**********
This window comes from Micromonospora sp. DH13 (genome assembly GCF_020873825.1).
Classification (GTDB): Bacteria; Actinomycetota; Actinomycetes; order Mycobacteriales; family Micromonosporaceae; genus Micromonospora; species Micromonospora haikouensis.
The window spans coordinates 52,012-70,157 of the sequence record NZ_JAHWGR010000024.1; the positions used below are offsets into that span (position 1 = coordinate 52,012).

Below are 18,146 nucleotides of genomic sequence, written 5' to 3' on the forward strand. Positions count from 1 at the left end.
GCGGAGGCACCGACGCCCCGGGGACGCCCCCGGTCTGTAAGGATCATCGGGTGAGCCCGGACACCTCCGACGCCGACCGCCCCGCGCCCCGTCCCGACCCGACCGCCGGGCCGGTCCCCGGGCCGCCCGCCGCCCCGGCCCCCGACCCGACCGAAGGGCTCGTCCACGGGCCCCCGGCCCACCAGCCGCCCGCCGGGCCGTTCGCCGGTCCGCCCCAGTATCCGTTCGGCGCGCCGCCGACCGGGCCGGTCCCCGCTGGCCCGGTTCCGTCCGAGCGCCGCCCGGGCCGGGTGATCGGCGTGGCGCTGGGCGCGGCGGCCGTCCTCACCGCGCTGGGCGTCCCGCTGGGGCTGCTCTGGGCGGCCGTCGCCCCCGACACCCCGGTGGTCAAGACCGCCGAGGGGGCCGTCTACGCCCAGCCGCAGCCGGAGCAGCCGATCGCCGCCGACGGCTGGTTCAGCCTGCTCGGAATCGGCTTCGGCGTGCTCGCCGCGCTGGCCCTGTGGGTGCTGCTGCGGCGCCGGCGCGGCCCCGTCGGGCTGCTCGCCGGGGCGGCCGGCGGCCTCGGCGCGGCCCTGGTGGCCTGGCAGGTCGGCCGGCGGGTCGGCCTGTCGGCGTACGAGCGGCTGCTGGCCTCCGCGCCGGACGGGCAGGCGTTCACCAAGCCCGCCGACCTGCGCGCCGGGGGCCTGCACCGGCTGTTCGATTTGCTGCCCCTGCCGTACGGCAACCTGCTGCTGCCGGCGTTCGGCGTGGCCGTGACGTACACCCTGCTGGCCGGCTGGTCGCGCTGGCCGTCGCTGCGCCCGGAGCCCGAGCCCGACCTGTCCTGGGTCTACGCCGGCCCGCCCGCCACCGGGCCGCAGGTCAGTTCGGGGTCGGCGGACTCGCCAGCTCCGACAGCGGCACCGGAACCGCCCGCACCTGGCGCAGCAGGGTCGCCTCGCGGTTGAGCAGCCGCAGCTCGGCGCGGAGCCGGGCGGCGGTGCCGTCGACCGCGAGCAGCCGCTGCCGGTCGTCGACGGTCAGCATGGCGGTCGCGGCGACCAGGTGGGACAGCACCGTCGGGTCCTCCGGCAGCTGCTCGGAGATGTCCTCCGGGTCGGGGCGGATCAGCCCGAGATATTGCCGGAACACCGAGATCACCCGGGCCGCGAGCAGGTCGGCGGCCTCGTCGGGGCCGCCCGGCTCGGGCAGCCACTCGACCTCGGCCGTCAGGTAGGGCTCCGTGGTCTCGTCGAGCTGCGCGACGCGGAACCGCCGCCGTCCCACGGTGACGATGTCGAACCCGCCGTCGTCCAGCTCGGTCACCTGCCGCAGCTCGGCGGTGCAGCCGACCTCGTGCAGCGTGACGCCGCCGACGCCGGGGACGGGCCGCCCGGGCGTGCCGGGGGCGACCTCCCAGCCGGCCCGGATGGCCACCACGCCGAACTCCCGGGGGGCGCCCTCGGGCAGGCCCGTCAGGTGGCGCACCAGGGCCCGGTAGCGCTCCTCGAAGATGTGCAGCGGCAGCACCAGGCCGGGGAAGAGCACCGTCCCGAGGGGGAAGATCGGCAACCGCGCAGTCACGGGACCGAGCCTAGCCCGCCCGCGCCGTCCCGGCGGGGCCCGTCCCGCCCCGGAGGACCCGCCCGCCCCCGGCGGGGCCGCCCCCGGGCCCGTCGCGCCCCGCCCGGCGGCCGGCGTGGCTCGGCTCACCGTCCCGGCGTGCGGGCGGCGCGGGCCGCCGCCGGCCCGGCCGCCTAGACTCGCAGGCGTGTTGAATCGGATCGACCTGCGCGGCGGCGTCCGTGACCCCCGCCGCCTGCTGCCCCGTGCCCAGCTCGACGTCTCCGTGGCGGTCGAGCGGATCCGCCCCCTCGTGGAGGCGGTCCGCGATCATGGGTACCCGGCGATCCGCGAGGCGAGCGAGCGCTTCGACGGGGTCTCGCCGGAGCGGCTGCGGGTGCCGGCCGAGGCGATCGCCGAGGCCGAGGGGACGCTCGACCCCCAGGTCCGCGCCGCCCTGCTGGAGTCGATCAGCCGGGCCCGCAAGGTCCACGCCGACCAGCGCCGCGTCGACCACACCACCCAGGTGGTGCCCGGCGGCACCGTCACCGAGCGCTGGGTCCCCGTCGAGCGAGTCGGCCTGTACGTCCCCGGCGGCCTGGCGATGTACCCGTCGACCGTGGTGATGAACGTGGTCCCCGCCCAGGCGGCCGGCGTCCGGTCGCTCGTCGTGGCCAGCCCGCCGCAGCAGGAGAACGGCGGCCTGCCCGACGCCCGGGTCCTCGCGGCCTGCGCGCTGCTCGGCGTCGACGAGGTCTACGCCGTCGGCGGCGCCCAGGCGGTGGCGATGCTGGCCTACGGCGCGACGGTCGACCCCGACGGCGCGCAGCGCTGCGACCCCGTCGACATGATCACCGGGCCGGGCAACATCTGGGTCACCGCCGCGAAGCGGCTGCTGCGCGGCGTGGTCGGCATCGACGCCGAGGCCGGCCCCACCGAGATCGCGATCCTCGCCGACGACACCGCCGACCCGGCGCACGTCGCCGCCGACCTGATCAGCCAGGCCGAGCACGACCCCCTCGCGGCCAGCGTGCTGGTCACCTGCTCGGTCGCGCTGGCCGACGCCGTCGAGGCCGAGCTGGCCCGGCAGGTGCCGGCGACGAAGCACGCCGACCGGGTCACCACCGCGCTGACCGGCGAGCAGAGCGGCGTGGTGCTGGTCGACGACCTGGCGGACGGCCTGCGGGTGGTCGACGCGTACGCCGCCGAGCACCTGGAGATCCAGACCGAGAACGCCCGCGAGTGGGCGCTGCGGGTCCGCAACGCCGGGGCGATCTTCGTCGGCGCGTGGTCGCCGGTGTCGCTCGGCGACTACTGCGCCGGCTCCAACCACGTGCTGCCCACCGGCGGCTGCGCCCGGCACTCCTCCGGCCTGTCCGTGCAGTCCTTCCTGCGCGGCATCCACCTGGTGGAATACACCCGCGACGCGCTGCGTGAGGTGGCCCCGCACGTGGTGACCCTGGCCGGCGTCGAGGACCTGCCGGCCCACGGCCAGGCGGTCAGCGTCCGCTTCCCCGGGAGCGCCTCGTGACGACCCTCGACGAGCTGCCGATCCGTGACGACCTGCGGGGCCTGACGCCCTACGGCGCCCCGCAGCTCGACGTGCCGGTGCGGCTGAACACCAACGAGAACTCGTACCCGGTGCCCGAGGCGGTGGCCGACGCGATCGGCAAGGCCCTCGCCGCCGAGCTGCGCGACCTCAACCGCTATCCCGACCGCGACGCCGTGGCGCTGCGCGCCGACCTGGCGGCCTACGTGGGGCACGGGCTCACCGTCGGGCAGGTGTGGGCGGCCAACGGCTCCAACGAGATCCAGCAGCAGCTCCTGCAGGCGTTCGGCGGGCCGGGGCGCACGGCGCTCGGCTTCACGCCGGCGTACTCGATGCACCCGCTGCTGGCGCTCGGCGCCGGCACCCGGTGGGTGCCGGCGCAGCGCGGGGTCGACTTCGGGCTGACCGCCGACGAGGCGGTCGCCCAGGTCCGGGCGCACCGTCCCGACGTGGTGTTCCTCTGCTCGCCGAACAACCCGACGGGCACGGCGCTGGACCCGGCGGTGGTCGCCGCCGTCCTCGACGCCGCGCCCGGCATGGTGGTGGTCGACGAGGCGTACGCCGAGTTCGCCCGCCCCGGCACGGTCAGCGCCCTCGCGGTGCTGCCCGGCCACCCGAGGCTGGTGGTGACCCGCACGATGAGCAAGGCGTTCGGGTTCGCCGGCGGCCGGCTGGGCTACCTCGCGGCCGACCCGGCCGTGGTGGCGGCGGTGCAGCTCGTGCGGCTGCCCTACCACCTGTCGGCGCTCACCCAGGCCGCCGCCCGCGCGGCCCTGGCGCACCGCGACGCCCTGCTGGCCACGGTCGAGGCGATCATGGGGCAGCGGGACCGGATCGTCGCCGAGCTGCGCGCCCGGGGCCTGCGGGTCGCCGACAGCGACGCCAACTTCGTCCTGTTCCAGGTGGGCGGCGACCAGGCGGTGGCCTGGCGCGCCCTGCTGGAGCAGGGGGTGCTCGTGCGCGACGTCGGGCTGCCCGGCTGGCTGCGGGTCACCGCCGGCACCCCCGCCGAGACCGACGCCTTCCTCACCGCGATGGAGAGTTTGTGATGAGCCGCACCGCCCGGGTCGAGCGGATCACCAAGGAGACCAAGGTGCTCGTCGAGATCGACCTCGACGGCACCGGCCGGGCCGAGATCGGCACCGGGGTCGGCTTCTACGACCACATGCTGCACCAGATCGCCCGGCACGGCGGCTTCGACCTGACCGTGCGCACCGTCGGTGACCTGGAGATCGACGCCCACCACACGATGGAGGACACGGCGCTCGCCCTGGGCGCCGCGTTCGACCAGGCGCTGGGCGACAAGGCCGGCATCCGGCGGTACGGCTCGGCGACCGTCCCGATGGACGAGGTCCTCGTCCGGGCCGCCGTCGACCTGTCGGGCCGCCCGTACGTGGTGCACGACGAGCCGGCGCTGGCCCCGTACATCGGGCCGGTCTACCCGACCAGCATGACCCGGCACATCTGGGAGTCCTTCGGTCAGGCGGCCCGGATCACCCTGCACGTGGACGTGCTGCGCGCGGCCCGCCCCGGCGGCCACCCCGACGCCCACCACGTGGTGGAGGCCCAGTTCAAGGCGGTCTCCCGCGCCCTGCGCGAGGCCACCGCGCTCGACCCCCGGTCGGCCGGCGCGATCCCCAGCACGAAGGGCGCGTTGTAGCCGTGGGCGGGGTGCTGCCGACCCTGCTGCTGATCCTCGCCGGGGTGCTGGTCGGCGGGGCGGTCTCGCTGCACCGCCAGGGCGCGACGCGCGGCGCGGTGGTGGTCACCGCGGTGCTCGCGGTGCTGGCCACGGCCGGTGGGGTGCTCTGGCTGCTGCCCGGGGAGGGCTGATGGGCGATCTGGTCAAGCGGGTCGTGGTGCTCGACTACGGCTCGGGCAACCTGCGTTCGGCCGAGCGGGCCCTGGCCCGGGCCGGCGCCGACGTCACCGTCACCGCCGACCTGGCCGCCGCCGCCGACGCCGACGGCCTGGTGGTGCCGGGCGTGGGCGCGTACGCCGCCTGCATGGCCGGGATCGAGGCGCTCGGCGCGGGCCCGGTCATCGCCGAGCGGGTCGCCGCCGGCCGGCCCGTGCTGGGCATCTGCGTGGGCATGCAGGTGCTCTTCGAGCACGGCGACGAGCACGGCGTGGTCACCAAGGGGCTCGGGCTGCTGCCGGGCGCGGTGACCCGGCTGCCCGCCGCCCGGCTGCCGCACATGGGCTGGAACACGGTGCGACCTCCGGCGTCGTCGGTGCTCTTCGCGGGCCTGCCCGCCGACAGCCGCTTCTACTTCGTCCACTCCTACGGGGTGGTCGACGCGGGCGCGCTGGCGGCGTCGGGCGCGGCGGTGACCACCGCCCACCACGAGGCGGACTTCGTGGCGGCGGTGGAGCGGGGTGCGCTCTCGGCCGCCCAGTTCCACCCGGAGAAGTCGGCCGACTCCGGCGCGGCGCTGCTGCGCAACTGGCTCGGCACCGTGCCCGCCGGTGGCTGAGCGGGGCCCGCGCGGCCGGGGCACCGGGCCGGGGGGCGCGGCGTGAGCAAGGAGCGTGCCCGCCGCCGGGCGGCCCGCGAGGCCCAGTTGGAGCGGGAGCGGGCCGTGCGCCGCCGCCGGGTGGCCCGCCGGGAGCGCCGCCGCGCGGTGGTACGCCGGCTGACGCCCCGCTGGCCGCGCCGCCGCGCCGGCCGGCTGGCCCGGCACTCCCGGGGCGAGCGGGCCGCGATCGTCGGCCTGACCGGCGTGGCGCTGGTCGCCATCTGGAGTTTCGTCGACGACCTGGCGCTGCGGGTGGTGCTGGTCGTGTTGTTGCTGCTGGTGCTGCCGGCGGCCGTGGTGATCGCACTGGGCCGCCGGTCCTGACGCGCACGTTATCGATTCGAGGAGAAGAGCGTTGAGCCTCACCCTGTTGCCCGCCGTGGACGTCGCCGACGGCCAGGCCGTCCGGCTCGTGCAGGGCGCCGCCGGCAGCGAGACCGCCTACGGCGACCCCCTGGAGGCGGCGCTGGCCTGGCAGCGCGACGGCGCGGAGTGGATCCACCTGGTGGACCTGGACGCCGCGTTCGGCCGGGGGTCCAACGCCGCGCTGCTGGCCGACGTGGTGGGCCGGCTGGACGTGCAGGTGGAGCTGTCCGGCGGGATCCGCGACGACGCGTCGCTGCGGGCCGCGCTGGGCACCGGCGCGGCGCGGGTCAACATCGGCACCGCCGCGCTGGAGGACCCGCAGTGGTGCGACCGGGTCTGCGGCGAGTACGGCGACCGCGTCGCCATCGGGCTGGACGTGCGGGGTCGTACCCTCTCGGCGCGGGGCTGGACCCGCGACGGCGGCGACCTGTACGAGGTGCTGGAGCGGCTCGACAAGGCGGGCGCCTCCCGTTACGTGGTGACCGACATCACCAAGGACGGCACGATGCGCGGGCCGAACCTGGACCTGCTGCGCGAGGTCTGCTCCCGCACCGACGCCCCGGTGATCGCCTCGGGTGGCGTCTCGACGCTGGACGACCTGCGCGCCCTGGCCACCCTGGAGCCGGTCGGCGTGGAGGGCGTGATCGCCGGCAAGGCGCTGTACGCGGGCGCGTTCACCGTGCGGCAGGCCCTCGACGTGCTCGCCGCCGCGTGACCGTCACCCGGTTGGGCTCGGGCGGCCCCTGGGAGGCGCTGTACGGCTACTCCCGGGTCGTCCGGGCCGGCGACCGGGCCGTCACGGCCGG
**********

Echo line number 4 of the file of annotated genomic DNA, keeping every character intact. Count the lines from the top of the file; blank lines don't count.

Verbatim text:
Below are 18,146 nucleotides of genomic sequence, written 5' to 3' on the forward strand. Positions count from 1 at the left end.